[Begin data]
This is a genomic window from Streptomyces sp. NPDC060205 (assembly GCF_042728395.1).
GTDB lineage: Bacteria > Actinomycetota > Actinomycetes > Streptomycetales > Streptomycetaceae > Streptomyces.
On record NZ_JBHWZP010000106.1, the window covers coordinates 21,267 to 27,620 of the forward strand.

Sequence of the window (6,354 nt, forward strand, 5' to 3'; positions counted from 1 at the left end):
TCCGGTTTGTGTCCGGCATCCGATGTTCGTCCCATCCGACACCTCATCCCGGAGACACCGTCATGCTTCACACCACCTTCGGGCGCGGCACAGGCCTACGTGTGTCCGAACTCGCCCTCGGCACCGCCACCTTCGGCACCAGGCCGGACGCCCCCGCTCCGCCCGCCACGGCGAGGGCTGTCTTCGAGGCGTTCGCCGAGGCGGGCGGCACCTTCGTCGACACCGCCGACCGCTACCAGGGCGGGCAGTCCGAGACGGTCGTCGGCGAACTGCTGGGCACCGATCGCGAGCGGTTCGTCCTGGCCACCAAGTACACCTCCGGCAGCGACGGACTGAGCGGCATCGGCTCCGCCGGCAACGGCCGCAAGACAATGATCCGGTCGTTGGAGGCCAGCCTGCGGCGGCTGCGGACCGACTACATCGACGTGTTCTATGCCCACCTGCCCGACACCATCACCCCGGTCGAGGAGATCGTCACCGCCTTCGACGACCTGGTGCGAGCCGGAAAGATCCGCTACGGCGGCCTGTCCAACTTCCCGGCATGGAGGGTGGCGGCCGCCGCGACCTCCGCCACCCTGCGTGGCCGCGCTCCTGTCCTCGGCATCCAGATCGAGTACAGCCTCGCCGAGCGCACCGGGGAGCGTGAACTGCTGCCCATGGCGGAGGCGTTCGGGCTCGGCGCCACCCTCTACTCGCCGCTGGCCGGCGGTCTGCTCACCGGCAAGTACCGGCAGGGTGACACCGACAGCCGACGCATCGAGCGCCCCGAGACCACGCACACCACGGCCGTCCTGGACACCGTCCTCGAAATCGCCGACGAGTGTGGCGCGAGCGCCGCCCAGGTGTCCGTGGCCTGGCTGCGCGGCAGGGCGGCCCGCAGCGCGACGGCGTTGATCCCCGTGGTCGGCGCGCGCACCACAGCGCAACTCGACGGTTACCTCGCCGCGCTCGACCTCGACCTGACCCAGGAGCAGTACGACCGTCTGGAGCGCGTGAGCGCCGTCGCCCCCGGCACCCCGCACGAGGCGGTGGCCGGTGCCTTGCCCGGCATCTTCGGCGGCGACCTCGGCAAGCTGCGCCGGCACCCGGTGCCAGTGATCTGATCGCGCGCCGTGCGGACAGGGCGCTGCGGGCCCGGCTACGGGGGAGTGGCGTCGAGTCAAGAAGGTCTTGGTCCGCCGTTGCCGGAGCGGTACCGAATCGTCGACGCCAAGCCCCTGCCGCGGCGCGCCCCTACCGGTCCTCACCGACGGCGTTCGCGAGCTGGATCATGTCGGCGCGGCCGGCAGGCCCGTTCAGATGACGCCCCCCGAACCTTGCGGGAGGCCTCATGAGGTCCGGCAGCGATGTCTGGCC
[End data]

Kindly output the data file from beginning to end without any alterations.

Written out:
This is a genomic window from Streptomyces sp. NPDC060205 (assembly GCF_042728395.1).
GTDB lineage: Bacteria > Actinomycetota > Actinomycetes > Streptomycetales > Streptomycetaceae > Streptomyces.
On record NZ_JBHWZP010000106.1, the window covers coordinates 21,267 to 27,620 of the forward strand.

Sequence of the window (6,354 nt, forward strand, 5' to 3'; positions counted from 1 at the left end):
TCCGGTTTGTGTCCGGCATCCGATGTTCGTCCCATCCGACACCTCATCCCGGAGACACCGTCATGCTTCACACCACCTTCGGGCGCGGCACAGGCCTACGTGTGTCCGAACTCGCCCTCGGCACCGCCACCTTCGGCACCAGGCCGGACGCCCCCGCTCCGCCCGCCACGGCGAGGGCTGTCTTCGAGGCGTTCGCCGAGGCGGGCGGCACCTTCGTCGACACCGCCGACCGCTACCAGGGCGGGCAGTCCGAGACGGTCGTCGGCGAACTGCTGGGCACCGATCGCGAGCGGTTCGTCCTGGCCACCAAGTACACCTCCGGCAGCGACGGACTGAGCGGCATCGGCTCCGCCGGCAACGGCCGCAAGACAATGATCCGGTCGTTGGAGGCCAGCCTGCGGCGGCTGCGGACCGACTACATCGACGTGTTCTATGCCCACCTGCCCGACACCATCACCCCGGTCGAGGAGATCGTCACCGCCTTCGACGACCTGGTGCGAGCCGGAAAGATCCGCTACGGCGGCCTGTCCAACTTCCCGGCATGGAGGGTGGCGGCCGCCGCGACCTCCGCCACCCTGCGTGGCCGCGCTCCTGTCCTCGGCATCCAGATCGAGTACAGCCTCGCCGAGCGCACCGGGGAGCGTGAACTGCTGCCCATGGCGGAGGCGTTCGGGCTCGGCGCCACCCTCTACTCGCCGCTGGCCGGCGGTCTGCTCACCGGCAAGTACCGGCAGGGTGACACCGACAGCCGACGCATCGAGCGCCCCGAGACCACGCACACCACGGCCGTCCTGGACACCGTCCTCGAAATCGCCGACGAGTGTGGCGCGAGCGCCGCCCAGGTGTCCGTGGCCTGGCTGCGCGGCAGGGCGGCCCGCAGCGCGACGGCGTTGATCCCCGTGGTCGGCGCGCGCACCACAGCGCAACTCGACGGTTACCTCGCCGCGCTCGACCTCGACCTGACCCAGGAGCAGTACGACCGTCTGGAGCGCGTGAGCGCCGTCGCCCCCGGCACCCCGCACGAGGCGGTGGCCGGTGCCTTGCCCGGCATCTTCGGCGGCGACCTCGGCAAGCTGCGCCGGCACCCGGTGCCAGTGATCTGATCGCGCGCCGTGCGGACAGGGCGCTGCGGGCCCGGCTACGGGGGAGTGGCGTCGAGTCAAGAAGGTCTTGGTCCGCCGTTGCCGGAGCGGTACCGAATCGTCGACGCCAAGCCCCTGCCGCGGCGCGCCCCTACCGGTCCTCACCGACGGCGTTCGCGAGCTGGATCATGTCGGCGCGGCCGGCAGGCCCGTTCAGATGACGCCCCCCGAACCTTGCGGGAGGCCTCATGAGGTCCGGCAGCGATGTCTGGCC